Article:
“Because right now……. there’s only one thing that’s on my mind. Right now, if we’re being really real? As a black person in America, there’s only one thing that could possibly BE on my mind.
‘And that’s fearing for my life.”
This was an article written by Natasha Cloud on the playerstribune.com on May 30 2020. She is an American professional basketball player for the Washington Mystics of the Women’s National Basketball Association. She headlined it Your silence is a knee on my back, that also inspired me to borrow it for my editor’s note.
Natasha’s article was in reaction to the death by police of Geroge Floyd. Floyd, 46, died after being arrested by police outside a shop in Minneapolis, Minnesota.
Footage of the arrest on 25 May shows a white police officer, Derek Chauvin, kneeling on Mr Floyd’s neck while he was pinned to the floor.
Mr Chauvin, 44, has since been charged with murder.
The key events that led to Mr Floyd’s death happened within just 30 minutes, based on accounts from witnesses, video footage and official statements, according to bbc.com.
I was touched to read just Natasha’s headline because it ignited in me something so strong along the lines of oppression that do not necessary stop at racism. It is all about speaking up and not staying silent.
In this country, there are many atrocities committed by various sectors of society and we choose to remain silent. They include those by police the ill-treating fellow black people. It is not wonder there is so much hatred between law enforcers and the public it is meant to serve because of the long standing issues. If you get arrested for example, the kind of treatment the accused and their relations are subjected to are appalling. A mere visit to police cells is enough to degrade someone. This am speaking from experience as the police talk to you as if you were pieces of garbage. The treatment of the accused while in cells too, is harsh, sometimes forcing them to make confessions from torture. And because we choose to remain silent, it continues.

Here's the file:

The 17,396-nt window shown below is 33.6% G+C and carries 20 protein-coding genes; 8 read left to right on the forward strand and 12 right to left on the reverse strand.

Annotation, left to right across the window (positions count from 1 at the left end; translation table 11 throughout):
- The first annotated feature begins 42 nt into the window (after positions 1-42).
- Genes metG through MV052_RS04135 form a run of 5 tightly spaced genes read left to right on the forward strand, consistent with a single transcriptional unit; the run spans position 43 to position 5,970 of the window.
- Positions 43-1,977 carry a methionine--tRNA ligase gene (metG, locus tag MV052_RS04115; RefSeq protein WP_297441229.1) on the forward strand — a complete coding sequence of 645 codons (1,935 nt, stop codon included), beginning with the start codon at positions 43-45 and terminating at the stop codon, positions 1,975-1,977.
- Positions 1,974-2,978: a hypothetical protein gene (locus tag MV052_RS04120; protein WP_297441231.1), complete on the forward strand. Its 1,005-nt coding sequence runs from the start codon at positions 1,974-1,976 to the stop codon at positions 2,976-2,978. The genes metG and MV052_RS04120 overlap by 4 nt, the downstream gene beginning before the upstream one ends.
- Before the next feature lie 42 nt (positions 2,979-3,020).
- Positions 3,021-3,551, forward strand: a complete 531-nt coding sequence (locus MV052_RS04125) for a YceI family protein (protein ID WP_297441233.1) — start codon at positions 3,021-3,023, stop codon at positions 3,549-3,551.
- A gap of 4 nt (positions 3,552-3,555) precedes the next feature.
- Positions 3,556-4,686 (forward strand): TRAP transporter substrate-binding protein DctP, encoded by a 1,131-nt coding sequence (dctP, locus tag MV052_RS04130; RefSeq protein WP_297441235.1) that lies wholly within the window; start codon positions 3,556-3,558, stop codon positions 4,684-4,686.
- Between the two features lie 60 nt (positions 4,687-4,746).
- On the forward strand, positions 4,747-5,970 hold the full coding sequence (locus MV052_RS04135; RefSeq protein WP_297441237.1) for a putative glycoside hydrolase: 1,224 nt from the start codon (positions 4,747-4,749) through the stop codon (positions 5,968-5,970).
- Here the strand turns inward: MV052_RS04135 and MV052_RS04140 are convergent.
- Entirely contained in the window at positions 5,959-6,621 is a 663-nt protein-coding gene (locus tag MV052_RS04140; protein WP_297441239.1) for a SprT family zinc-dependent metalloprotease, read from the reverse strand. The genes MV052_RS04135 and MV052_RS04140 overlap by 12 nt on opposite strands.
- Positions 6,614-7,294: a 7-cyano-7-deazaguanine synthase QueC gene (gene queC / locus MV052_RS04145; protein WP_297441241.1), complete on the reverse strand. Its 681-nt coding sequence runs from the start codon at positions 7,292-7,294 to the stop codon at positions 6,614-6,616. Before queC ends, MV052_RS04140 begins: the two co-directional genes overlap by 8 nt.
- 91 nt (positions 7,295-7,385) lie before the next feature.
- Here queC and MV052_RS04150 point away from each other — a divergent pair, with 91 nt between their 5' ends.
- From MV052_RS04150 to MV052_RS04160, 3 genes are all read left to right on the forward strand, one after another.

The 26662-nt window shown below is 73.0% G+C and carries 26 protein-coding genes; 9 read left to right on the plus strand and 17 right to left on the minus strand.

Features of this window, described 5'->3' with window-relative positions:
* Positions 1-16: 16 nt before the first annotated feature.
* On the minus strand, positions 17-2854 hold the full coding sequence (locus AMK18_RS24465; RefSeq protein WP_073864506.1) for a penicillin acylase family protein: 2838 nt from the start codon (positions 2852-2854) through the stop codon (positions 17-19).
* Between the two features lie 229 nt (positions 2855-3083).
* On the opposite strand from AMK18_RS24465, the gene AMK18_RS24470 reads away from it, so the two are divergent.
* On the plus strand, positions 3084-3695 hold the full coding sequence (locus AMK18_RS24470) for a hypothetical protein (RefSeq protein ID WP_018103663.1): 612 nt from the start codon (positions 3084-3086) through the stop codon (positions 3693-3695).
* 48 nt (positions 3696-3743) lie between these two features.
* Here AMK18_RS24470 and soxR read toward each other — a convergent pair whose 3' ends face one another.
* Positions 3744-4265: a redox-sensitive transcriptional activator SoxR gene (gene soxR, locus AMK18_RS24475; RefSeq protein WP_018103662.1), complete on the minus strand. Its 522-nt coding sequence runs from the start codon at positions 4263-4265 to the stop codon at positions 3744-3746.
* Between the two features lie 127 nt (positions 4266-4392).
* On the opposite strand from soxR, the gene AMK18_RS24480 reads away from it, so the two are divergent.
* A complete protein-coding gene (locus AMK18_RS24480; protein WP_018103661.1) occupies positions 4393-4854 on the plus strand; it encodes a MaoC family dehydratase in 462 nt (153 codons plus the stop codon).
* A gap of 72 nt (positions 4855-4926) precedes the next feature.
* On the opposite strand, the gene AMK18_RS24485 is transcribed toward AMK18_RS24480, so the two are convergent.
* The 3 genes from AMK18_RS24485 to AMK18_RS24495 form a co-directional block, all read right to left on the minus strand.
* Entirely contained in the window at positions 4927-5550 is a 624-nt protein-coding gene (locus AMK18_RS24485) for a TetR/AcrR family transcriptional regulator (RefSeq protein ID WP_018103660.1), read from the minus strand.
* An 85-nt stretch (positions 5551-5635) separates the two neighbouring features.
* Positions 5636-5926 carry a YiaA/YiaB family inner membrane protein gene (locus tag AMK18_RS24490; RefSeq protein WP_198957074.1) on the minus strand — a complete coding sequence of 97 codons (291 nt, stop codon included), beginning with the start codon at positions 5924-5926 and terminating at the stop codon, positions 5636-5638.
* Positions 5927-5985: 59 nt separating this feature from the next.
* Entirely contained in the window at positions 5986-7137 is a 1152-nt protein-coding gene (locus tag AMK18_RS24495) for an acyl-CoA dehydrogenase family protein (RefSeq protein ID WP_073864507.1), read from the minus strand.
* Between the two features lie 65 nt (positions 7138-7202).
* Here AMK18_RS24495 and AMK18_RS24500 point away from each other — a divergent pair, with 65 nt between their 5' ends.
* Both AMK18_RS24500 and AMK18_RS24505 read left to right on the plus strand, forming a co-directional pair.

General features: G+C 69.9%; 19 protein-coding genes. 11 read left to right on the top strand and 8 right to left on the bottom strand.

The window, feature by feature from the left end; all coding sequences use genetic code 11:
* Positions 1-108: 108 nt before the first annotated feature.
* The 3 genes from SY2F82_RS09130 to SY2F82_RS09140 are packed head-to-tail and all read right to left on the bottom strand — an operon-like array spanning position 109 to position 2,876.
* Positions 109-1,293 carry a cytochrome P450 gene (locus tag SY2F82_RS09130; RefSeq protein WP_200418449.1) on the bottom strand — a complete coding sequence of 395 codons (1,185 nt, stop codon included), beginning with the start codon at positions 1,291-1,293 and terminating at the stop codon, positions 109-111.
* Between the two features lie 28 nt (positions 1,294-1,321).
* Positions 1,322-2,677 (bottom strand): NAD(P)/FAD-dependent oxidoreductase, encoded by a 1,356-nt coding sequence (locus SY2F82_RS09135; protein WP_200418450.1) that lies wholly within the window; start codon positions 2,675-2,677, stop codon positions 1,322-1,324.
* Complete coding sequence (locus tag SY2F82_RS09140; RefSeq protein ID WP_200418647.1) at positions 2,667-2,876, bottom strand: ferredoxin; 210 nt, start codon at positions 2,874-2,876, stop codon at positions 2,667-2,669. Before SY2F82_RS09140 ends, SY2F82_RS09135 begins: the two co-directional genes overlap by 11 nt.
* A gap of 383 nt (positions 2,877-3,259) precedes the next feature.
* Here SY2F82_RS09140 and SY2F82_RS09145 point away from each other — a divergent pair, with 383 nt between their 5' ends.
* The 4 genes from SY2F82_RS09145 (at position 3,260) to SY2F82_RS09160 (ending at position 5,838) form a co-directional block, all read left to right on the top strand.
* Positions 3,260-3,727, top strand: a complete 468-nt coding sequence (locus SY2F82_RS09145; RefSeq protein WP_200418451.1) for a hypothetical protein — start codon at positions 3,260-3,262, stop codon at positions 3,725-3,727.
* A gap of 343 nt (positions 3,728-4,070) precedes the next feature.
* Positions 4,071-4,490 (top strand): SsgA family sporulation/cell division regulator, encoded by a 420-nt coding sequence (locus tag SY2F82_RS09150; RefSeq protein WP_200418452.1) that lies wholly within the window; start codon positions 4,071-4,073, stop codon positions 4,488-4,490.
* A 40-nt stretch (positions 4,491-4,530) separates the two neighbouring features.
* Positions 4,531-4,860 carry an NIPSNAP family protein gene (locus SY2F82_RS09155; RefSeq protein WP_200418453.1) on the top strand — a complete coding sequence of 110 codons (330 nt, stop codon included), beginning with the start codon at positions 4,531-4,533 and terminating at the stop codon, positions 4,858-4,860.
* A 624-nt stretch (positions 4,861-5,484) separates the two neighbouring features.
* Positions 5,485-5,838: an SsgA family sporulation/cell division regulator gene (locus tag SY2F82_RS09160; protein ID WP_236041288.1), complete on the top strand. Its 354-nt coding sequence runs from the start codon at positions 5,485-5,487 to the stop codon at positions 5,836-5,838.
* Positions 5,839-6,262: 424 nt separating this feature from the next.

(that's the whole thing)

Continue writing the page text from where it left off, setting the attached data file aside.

Our politicians choose to give us messages that are simply meant to put them into office. They dwell on telling us what we want to hear rather than what we need or will implement. Regimes have come and gone with little fulfillment of their promises. It is the poor Malawian who suffers in the end, going without basic needs simply because we have let them off the hook by not holding them accountable. If they keep silent about the social injustices and opt to castigate each other instead, that is a knee on voters’ necks.
Natasha further writes: “But you know what crushes me most of all?? It’s how the systems of power in this country are built so strong and with such prejudice, that in order for white supremacy to flourish — people don’t even have to actively be about white supremacy. They don’t have to carry the burden of being openly racist, or waste their energy on being loudly oppressive. It’s not like that at all.”
She sums it up well by condemning systems of power whose tendencies do not begin or end with the US, but worldwide, us include.